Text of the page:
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Understanding Food Labels; Part 4, Fats

The most energy dense of the macronutrients weighing in at a whopping 9kcal for every gram, fat is often seen as the evil lord of the macronutrients often getting bad press in the media compared to its more glamorous counterparts protein and carbohydrate. So is fat inherently bad and should you eliminate it from your diet altogether ? Unfortunately fat is also one of the most misleading of the macronutrients when it comes to food labels with so many confusing and often contradictory terms used by manufacturers to mask their less than ‘healthy’ claims.

How much should I have? Well again per 100g (3.5 ounces) of your food here are some guidelines;

A lot = 20g of fat / 100g or 5g of saturated fat / 100g

A little = 3g of fat / 100g or 1g of saturated fat / 100g

Saturated fats are found in animal fats and palm oil or palm kernel oil and serve very little benefit to the body aiding only to raise LDL cholesterol and ultimately risk of heart disease. However cutting out saturated fat entirely is impractical and doing so will eliminate the absorption of many essential fat soluble vitamins (A, D and E) associated with animal meats.  Hydrogenated or Trans Fatty acids are the real evil fats. Formed as a result of a hardening of vegetable liquid or vegetable oils these fats found in many biscuits, cakes, desserts or processed foods have a debilitating effect on cholesterol levels, lowering the good HDL and raising the bad LDL levels. In the UK and US manufacturers are starting to move away from the use of these Trans Fats (often labelled Hydrogenated fat) due to their strong link to coronary heart disease.

Monounsaturated fats are a healthy source of fat, having a lowering effect on the bad LDL cholesterol. Foods such as olive oil, avocados, soya oil, peanuts, cashews, almonds and sesame seeds are all great sources of monounsaturated fats.  Polyunsaturated fats also have beneficial effects for lowering risk of heart disease; According to the World Health Organisation (WHO) “The most effective replacement for saturated fatty acids in terms of coronary heart disease outcome are polyunsaturated fatty acids, especially linoleic acid (omega 3)”. Foods containing polyunsaturated fats include nuts (especially walnuts) and seeds, sunflower oil, corn oil and safflower oils.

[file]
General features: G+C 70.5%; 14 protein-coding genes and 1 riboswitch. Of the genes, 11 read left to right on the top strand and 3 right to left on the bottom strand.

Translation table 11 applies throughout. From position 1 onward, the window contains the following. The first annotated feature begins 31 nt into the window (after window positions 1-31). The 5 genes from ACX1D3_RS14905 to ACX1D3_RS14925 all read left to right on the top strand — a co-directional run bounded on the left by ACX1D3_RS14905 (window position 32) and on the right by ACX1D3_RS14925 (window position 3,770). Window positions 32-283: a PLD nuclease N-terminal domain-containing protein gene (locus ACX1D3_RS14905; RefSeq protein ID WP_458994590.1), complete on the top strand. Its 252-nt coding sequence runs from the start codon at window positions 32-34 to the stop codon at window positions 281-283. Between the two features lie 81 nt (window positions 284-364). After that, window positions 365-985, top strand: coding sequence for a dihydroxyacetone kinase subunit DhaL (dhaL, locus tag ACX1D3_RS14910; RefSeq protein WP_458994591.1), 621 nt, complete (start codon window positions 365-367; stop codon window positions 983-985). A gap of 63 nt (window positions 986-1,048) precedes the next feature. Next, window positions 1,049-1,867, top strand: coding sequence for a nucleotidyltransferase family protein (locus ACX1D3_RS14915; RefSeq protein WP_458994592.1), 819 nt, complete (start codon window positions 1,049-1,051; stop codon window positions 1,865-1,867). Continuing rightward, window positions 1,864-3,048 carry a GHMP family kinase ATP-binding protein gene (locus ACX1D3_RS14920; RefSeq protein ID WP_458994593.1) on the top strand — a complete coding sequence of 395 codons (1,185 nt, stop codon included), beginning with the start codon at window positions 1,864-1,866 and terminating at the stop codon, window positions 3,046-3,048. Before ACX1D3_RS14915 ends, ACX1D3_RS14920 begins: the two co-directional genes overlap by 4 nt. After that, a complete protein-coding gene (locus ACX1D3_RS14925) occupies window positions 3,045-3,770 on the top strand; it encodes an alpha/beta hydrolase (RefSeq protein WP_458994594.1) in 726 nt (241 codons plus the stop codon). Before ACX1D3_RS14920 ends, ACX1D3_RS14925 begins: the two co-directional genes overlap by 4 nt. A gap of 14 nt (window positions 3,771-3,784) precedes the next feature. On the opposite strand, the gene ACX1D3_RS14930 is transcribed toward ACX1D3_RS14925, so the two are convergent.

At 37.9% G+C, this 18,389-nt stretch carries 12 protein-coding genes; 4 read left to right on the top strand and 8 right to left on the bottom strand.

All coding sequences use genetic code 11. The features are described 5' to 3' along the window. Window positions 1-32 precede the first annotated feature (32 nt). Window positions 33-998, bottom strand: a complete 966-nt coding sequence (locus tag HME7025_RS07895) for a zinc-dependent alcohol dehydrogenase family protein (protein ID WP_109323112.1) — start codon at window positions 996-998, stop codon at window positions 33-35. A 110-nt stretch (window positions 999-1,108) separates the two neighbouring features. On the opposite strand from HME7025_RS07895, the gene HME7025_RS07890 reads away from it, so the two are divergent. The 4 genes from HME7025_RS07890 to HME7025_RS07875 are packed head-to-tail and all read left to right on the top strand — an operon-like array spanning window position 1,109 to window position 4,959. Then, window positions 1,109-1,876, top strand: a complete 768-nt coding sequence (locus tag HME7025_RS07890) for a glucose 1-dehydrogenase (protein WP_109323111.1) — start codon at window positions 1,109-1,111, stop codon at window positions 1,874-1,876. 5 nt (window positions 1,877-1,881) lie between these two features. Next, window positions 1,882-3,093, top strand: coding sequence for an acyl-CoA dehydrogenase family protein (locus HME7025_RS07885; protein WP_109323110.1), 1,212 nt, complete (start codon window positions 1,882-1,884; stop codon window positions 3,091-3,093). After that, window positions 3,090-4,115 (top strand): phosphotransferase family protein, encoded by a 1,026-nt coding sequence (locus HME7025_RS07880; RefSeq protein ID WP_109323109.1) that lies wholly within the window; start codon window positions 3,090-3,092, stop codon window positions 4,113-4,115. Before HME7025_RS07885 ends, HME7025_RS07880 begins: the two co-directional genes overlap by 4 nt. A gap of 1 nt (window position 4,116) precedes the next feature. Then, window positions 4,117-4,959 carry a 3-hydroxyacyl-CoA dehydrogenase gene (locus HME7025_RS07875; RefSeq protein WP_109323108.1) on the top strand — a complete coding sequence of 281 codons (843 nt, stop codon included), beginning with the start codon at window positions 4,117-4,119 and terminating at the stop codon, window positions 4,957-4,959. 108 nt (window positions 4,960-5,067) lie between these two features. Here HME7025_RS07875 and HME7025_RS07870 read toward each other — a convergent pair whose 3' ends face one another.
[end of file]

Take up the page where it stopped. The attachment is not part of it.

Omega 3 fats are commonly referred to in the media and advertising as the healthiest source of fat. Omega 3 oils are essential for brain development, nervous system function, maintaining a healthy immune system, and keeping a healthy heart and circulation. Omega 3 oils can be found in oily fish, nuts, dark green leafy vegetables, pumpkin seeds and oils, flax seeds and oils and rapeseeds and oils. 

Research suggests that Omega 3 may well have a beneficial role in fat metabolism, especially during exercise. It is thought that Omega 3 may stimulate the enzymes that are responsible for transport of fat to exercising muscles. So paradoxically enjoying a diet including fat (omega 3) may well help you burn some fat off. Omega 3 is such a widely researched area at the moment and for every journal reporting benefits of the oil many also return little or no health benefit.  

Certainly if healthy living or weight loss is your goal then go easy on the saturated fats, choosing foods that are beneath the limits set out above is a good place to start in the aisles. As a rule of thumb any processed / convenience food will be high in saturated fat. Incorporating seeds and nuts (which also contain protein and fibre),  fresh fish and plenty of vegetables and fruit into your diet will almost certainly help you feel better, look better, work better and probably smell better (well possibly?)



Caffeine for fat loss; the great debate ?

The great caffeine debate. Well i’m not sure there is even a debate but there is certainly loads of contradictory information flying around with respect to caffeine consumption and weight loss. Caffeine is a central nervous system stimulant found in coffee (around 40-160mg per cup), tea (10-60mg per cup), cola (43-65mg per cup) and chocolate (up to 50mg per average bar) which acts to alter mood, alertness, concentration and general cognitive function. Coffee is probably the most widely used psychoactive substance in the world with many people habitually consuming several cups a day in the belief that it will give them a mental or physical boost!